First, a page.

The Tea Rose by Jennifer Donnelly

Tuesday, July 12, 2011

Title: The Tea Rose
Author: Jennifer Donnelly
Genre: Historical fiction
Publisher: Thomas Dunne Books, 2003
Source: Library

Fiona Finnegan, a worker in Burton's tea factory, knows tea so well she can tell you what it is just by smelling it. Her dreams stretch beyond the factory to owning a tea shop of her own, and the handsome Joe Bristow wants to help her do it. However, as circumstances change and twist down unexpected paths, Fiona will take a turn away from Joe and into a life she never expected.

Oh, Jennifer Donnelly. You just have this way with you. At the beginning of this book, I was disappointed. The huge tome flitted back and forth between characters' perspectives in third person omniscient, a style I don't really care for that seems all too pervasive in historical fiction. I missed the strong, personality-filled first person voices of Donnelly's two young adult novels. And the drama that gave Revolution and A Northern Light so much passion at first seemed mawkish and over the top, with Fiona's loved ones dropping like flies. I almost felt like I didn't have to turn the page - I knew that someone was going to die, or some plan was going to fall through, or the money had run out, or the cows hadn't come home. After about 150 pages, I was ready to throw in the towel.

And then, somehow, Donnelly lured me in. Despite my annoyance at all the drama, despite my sense of being jarred as perspectives switched from character to character (all in the third person, mind you), I became emotionally invested in the story. Despite my lack of interest in the business world, or the fact that it did seem ludicrous that Fiona was thrust into society with the monopoly giants of her time. Despite the fact that it seemed absolutely silly to me to claim that she'd invented iced tea as a sales tactic to the South. Despite the fact that for much of the book Joe Bristow seemed like an absolute word-I-can't-say-in-a-public-space and I couldn't understand why she just wouldn't get over him.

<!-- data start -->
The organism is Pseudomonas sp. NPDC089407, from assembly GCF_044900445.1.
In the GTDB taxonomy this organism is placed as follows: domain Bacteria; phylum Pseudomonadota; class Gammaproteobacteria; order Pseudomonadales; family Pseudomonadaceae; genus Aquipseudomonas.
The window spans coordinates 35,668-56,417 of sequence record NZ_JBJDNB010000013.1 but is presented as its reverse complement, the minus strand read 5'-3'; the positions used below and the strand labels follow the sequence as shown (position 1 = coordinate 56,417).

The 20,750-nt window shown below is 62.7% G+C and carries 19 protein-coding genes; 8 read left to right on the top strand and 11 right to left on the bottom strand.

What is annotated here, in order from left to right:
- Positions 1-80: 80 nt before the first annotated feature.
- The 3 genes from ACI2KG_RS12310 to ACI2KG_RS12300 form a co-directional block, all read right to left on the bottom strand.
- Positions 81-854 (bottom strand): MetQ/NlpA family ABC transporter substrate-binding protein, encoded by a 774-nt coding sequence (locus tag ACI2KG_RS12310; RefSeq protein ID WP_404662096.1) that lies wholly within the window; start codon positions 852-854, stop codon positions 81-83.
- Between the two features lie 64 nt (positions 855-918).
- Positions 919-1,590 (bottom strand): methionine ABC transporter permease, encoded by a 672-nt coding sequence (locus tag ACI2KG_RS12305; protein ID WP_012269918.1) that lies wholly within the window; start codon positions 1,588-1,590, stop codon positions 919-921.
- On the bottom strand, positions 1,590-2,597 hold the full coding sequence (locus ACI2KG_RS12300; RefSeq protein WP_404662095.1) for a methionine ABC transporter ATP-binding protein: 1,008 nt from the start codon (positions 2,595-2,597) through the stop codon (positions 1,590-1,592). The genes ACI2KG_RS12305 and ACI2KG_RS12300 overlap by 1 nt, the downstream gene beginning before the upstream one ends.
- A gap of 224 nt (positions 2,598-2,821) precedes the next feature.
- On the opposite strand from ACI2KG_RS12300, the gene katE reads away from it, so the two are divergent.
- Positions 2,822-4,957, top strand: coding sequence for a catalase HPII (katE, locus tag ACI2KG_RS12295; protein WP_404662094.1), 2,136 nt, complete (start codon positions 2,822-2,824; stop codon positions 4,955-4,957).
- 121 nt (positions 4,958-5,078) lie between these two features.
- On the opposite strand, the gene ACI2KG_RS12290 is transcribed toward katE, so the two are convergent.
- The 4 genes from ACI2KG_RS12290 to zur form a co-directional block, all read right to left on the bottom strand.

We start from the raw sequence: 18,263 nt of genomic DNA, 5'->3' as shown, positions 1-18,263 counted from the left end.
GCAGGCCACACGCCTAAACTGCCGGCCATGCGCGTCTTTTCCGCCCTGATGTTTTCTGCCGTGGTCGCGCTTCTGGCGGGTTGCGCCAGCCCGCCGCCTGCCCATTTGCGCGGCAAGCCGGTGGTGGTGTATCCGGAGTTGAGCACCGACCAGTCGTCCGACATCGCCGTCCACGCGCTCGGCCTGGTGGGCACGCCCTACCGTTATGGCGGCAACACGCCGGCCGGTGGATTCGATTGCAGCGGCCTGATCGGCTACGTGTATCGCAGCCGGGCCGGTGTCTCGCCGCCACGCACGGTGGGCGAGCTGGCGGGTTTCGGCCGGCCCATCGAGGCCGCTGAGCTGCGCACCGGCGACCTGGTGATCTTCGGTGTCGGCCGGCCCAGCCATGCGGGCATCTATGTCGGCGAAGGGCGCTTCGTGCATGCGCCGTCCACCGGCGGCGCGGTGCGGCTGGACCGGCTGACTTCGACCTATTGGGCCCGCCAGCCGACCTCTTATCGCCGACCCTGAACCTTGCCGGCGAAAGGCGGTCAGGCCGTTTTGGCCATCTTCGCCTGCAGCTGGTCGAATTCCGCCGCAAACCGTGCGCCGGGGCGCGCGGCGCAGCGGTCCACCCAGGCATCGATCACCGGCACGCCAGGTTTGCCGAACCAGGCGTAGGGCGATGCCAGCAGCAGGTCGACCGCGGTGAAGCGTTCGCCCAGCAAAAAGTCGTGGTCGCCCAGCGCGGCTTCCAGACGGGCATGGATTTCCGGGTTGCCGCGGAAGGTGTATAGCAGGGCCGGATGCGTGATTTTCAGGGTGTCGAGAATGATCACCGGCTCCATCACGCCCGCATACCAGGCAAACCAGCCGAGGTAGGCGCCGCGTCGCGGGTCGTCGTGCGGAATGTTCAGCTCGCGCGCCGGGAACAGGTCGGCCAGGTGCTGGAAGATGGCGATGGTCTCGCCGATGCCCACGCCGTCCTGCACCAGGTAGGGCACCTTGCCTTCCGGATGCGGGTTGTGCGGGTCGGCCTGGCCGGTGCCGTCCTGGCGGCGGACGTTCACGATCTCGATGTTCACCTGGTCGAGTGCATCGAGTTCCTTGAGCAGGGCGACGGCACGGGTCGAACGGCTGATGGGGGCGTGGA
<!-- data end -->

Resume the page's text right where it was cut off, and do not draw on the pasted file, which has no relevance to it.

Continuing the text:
Okay, that is a fairly long list of "despites." However, at the end of the book, I couldn't stop thinking of it. Once again, Donnelly pulled her trick of weaving in a historical event with astonishing believability - this time, with Jack the Ripper, a subject I was surprised to see lending itself so well to the story as a whole. She also had her invented historical character woven into the plot, although in this case it was Fiona herself, a tactic I don't think works quite as well with a main character. And by the end, Joe had grown up a little bit, and I was able to accept him. I honestly never loved him, but I was able to grant him the right to Fiona's heart.

The real pull for me in this story, I think, was Nicholas Soames, Fiona's best friend and right-hand man. He was the reason I couldn't get the story out of my head days after finishing it. For some reason I am absolutely entranced by stories of strong, platonic friendship love between men and women. Maybe it's because my own life romance grew out of a platonic friendship into something more. It's the element in a love story that will always seal the deal for me, even if the relationship never becomes a true love story. Nicholas and Fiona's relationship was unconventional in every way, but it solidified what would have been only a weak inclination toward the book.

The Tea Rose is definitely a first novel, lacking the polish and passion of the other works I've read by Donnelly. However, it still made a lasting impression, and I look forward to finishing the trilogy. I'm only giving it a 3.5 because I expect better from Donnelly, but don't let that keep you from reading it.

3.5 stars

Warnings for the sensitive reader: Some f-bombs from dock workers, 4-5 sex scenes I had to skim over because they were too graphic for me


  1. I keep considering this book. Thanks for sharing your thoughts.

    Andrea @ Reading Lark

  2. Hrrm..I go back and forth on whether I want to read this book or not. Thanks for the review!

  3. I've never actually read any Jennifer Donnelly. It sounds like this may not be the best place to start?

  4. I think A Northern Light is Donnelly's first novel, not The Tea Rose. The Tea Rose is on my TBR list and I'm looking forward to reading it. I loved both Donnelly's A Northern Light (five stars) and Revolution (four stars). I definitely suggest you give A Northern Light a try.

    Lovely blog you have here!

  5. @Andrea - You're welcome. Thank you for stopping by!

    @Swapna - No problem! I ultimately decided not to finish the trilogy due to language but I was moved by this story.

    @Sam - I would focus on the young adult novels. I enjoyed those the most.

    @Sandra - I didn't know that - good to know! I enjoyed A Northern Light. Revolution was certainly my favorite. Thank you!


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